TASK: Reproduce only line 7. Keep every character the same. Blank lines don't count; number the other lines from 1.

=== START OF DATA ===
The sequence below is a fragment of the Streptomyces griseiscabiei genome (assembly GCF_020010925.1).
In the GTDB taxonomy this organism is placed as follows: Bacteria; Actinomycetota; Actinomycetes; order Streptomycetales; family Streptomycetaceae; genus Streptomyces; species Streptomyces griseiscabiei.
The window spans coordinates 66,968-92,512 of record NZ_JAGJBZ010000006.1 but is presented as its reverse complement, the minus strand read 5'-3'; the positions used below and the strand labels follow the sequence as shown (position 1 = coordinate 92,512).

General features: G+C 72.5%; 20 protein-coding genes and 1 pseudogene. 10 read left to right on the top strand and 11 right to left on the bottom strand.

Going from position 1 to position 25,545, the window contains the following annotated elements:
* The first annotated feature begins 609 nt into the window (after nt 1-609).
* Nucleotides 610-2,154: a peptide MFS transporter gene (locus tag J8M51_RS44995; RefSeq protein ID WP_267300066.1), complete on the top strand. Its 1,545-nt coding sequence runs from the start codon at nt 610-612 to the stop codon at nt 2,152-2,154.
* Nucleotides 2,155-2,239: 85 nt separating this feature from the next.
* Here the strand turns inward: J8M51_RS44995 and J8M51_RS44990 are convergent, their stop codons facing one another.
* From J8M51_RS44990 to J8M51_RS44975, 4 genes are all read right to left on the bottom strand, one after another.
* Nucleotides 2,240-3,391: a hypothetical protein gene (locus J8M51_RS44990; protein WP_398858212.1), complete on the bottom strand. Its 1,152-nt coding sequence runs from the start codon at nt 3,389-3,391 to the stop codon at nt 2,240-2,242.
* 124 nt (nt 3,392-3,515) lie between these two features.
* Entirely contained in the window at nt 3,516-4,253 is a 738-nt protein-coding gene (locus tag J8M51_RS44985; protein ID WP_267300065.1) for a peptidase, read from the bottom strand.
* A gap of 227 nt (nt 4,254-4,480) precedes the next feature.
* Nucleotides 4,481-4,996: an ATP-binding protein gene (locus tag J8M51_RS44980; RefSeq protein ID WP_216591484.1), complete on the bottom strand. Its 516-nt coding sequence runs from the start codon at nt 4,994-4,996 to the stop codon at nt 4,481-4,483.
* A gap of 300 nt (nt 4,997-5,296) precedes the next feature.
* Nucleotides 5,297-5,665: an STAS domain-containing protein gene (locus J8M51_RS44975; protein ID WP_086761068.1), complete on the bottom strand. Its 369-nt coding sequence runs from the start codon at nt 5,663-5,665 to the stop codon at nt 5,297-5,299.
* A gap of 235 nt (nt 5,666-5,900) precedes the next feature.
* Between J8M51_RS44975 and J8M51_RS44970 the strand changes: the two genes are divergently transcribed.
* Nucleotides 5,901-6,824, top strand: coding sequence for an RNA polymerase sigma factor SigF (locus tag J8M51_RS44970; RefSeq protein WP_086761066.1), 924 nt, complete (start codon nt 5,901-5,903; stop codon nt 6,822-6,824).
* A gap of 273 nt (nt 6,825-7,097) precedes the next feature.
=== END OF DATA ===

* Nucleotides 610-2,154: a peptide MFS transporter gene (locus tag J8M51_RS44995; RefSeq protein ID WP_267300066.1), complete on the top strand. Its 1,545-nt coding sequence runs from the start codon at nt 610-612 to the stop codon at nt 2,152-2,154.